CCI alumnus and Board of Visitors member Jim Sexton (B.S. / JEM ‘ 81) recently traded in his executive suite job for the rock-show world of bass fishing. As Chief Digital Officer for B.A.S.S. in Birmingham, his duties culminate each year with the Bassmaster Classic. The annual tournament is the Super Bowl of bass fishing. Held this year in Shreveport, Louisiana, on the Red River, the event came off flawlessly thanks to the hard work and creative initiative of Sexton and his team.
Forty-nine of the world’s best bass anglers qualified for the three day event which airs on ESPN2 and Outdoor Channel. The coverage is taped and shown the weekend after the event, leaving a void with respect to live coverage. For the first time in the history of the event, Sexton and his team developed live “War Room” coverage. The War Room, a live video stream on Bassmaster.com, had six hours of up-to-the-minute coverage each day. Commentators showed video clips from the fishing front lines, reported on the leader board, showed GPS map points of the competitors’ locations, and responded to Facebook questions and comments.
The B.A.S.S. Facebook page has over 107,000 followers with a modest but growing Twitter audience of 8,000. Both tools saw a significant gain in followers during the tournament. In conjunction with this growth, the website broke previous traffic records each day of the tournament with 5 million page views the final day, and more than a million video plays over the three day event.
At the tournament finale, around 10,000 people gathered at the CenturyLink Arena as the anglers weighed their catches. The massive leader board scrolled selected tweets as the events unfolded. Viewers began to send in creative, expressive tweets to get the thrill of seeing them scroll across the board seconds later. All of the fast-paced communicating served to heighten the excitement. One fishing enthusiast in the crowd told Sexton, “You guys rocked it this year!”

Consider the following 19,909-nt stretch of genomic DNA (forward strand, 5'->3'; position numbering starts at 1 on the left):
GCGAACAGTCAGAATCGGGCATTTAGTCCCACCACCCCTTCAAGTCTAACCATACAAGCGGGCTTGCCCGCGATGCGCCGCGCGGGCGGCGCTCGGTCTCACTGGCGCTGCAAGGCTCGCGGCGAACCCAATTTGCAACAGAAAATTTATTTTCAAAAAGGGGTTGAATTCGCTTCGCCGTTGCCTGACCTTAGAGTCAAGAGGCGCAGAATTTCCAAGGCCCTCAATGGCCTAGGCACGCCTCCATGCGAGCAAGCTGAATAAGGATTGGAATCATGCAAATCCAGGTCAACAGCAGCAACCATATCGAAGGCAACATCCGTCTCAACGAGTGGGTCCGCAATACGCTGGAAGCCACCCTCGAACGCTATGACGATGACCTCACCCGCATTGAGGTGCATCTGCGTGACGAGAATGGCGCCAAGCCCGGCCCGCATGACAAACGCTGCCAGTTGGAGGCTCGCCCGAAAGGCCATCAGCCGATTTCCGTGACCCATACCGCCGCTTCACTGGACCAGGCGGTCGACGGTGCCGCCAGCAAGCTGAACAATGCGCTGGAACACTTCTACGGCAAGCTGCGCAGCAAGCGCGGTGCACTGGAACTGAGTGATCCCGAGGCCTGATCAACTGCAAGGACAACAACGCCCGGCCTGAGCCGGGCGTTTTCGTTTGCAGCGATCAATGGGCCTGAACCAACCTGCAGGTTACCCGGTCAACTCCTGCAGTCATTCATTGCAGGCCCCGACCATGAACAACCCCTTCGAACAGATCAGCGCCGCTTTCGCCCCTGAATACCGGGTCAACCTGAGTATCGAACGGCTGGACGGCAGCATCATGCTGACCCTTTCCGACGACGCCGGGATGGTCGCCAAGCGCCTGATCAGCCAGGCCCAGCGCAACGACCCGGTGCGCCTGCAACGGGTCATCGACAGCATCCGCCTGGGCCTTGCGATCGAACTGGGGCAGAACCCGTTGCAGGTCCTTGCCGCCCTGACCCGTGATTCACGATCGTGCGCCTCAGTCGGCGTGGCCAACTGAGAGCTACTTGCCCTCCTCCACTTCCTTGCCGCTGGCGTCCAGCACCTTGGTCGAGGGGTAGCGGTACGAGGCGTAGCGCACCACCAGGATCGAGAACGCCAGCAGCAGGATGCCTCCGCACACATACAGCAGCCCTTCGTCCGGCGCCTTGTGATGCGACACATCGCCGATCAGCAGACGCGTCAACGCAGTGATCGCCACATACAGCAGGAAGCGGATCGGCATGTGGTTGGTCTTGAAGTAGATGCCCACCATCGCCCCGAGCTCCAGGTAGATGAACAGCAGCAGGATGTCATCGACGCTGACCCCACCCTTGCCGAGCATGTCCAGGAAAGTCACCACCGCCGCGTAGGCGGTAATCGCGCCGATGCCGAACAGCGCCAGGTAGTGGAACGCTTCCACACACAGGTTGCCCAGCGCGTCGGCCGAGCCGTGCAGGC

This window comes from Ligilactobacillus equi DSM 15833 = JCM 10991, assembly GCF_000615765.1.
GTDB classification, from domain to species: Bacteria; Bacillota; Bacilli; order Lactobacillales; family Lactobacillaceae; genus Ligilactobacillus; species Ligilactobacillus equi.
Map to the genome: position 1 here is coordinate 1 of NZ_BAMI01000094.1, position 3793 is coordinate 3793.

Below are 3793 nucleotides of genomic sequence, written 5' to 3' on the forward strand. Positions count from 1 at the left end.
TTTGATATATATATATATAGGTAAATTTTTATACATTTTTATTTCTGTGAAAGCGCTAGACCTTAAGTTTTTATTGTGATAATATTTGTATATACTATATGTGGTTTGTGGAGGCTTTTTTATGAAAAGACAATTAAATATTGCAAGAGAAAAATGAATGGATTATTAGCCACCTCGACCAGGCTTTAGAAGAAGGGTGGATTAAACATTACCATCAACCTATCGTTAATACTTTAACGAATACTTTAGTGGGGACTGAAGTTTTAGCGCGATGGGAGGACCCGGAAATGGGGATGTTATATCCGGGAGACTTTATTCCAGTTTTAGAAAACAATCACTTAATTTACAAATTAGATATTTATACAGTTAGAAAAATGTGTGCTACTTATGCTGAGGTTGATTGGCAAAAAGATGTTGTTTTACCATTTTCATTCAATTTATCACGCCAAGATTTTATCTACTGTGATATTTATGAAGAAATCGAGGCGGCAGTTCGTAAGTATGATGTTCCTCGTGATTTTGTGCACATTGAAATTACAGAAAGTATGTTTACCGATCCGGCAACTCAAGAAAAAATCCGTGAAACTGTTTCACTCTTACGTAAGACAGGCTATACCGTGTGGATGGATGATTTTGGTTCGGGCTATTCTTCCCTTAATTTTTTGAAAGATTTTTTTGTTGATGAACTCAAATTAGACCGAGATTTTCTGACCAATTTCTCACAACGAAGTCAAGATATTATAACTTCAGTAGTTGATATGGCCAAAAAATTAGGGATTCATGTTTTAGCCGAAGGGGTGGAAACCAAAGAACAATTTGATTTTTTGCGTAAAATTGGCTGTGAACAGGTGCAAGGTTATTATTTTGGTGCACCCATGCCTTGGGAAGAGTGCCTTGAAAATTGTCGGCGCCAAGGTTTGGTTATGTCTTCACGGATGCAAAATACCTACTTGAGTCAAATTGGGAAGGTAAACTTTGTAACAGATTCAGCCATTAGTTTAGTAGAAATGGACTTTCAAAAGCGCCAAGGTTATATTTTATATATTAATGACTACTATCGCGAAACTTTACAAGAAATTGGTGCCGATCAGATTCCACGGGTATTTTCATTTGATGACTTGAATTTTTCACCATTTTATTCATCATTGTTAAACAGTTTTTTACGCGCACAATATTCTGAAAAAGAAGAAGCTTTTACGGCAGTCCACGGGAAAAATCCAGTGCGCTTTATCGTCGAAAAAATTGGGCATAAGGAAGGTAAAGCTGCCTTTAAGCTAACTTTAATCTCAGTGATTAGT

The challenge facing many organizations in the brave new world of social media is to communicate appropriately in a rapid-fire environment. The very nature of social media ensures the immediacy of the information being conveyed. Sexton addressed this challenge by hiring a full-time social media staffer from within the ranks of his existing employee base. “She has proven her knowledge of the sport, and I can trust her to communicate appropriately and effectively,” said Sexton. In a recent Birmingham business leaders meeting, Sexton noted many businesses such as financial institutions are wrestling with the social media dilemma. By policy, they always have external communications carefully scrutinized before releasing them to the public. This model can become problematic for moment-by-moment communications such as tweets. The College of Communication and Information will host its first Social Media Week April 24 – 26, 2012 to provide a forum for discussion and information about the opportunities and challenges of social media.
For the B.A.S.S. event, social media also played an important role in solidifying its relationships with advertisers such as Toyota. Like NASCAR, bass fishing has an enthusiastic and loyal following. During the tournament, B.A.S.S. posted a comment on its Facebook page promoting a video Toyota had created about top angler Kevin VanDam and his Toyota Tundra truck tag. The video actually lived on Bassmaster.com and included a tracking tag so Toyota could track the number of plays. Toyota had included social media as a part of its ad buy with Bassmaster.com, a growing trend among advertisers. With this real-time interaction data, Sexton and his team will have rock star results to tout for next year’s Classic in Tulsa.
When asked how he was able to expand his traditional journalism career into the digital realm, Sexton said, “My education at UT was critical. I was taught how to learn, how to discover possibilities rather than simply being taught the mechanics. It has helped me be adaptable in my career. I love exploring new ways to communicate, whether that be social media, mobile platforms, or whatever comes next.”